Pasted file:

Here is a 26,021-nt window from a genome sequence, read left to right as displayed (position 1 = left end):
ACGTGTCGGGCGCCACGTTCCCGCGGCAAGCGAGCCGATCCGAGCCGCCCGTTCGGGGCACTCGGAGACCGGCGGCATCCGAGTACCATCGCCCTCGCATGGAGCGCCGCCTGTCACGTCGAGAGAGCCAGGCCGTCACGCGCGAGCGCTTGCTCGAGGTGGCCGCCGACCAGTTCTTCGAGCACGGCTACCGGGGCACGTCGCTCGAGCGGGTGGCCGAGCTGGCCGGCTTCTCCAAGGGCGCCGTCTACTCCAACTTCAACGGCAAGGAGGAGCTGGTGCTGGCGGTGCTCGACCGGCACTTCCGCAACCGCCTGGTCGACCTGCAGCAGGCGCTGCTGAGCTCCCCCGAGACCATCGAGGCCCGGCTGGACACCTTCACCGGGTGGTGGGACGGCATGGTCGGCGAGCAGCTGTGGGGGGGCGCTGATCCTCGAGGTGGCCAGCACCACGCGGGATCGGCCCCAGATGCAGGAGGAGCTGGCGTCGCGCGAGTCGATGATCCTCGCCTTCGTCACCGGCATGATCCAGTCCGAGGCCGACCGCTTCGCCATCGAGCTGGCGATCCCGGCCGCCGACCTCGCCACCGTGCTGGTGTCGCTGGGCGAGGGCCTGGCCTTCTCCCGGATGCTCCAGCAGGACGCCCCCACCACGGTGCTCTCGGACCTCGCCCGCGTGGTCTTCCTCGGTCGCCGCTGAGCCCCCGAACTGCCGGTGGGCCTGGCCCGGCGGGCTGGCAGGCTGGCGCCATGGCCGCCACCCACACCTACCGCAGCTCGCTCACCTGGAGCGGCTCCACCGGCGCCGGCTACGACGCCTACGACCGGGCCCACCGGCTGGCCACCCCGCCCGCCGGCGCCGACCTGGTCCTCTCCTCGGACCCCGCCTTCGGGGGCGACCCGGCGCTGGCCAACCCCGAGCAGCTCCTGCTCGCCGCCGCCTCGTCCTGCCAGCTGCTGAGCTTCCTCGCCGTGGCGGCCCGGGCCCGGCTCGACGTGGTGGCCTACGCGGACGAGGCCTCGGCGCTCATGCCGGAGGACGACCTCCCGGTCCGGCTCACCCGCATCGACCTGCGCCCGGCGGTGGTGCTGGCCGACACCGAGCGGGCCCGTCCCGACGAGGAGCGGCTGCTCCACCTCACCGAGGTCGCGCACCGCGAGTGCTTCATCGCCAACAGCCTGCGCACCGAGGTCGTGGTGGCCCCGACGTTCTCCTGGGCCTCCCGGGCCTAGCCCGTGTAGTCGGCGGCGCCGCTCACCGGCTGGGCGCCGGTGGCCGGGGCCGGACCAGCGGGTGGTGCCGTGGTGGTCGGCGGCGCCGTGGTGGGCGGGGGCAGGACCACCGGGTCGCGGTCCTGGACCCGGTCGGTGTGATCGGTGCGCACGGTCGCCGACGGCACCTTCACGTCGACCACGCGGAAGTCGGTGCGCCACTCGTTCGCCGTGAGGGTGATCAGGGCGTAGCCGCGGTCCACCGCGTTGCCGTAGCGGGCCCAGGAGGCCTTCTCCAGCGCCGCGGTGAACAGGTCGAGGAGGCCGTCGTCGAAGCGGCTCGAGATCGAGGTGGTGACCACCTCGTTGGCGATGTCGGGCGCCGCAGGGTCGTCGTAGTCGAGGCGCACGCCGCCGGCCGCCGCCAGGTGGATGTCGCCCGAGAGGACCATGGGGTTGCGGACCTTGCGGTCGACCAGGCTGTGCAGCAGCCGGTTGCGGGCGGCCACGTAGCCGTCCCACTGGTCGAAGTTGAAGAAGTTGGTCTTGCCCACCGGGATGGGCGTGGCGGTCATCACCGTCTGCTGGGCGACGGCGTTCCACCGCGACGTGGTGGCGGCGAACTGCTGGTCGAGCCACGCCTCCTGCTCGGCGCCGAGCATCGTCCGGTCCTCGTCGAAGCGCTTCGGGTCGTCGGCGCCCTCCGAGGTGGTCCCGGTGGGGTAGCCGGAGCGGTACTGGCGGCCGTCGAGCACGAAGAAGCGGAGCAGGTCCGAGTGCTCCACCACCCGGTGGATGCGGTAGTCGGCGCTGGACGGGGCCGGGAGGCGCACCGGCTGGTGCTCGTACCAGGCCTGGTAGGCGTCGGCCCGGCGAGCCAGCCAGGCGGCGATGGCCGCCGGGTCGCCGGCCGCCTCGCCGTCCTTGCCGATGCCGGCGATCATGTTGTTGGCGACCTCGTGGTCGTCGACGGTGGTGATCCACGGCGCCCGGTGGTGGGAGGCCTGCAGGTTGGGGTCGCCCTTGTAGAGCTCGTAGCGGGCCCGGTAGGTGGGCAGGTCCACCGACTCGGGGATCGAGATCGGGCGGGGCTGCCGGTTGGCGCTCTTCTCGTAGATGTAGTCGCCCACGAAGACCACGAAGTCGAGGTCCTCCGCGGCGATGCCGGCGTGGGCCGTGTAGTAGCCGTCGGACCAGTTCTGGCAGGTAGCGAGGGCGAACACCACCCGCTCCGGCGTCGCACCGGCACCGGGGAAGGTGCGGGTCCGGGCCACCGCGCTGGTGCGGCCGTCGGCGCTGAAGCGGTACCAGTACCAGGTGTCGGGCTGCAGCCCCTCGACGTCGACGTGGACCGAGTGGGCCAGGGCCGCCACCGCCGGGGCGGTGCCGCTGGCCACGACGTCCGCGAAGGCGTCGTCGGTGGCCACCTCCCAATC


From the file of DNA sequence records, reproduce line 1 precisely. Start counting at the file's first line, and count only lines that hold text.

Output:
Here is a 26,021-nt window from a genome sequence, read left to right as displayed (position 1 = left end):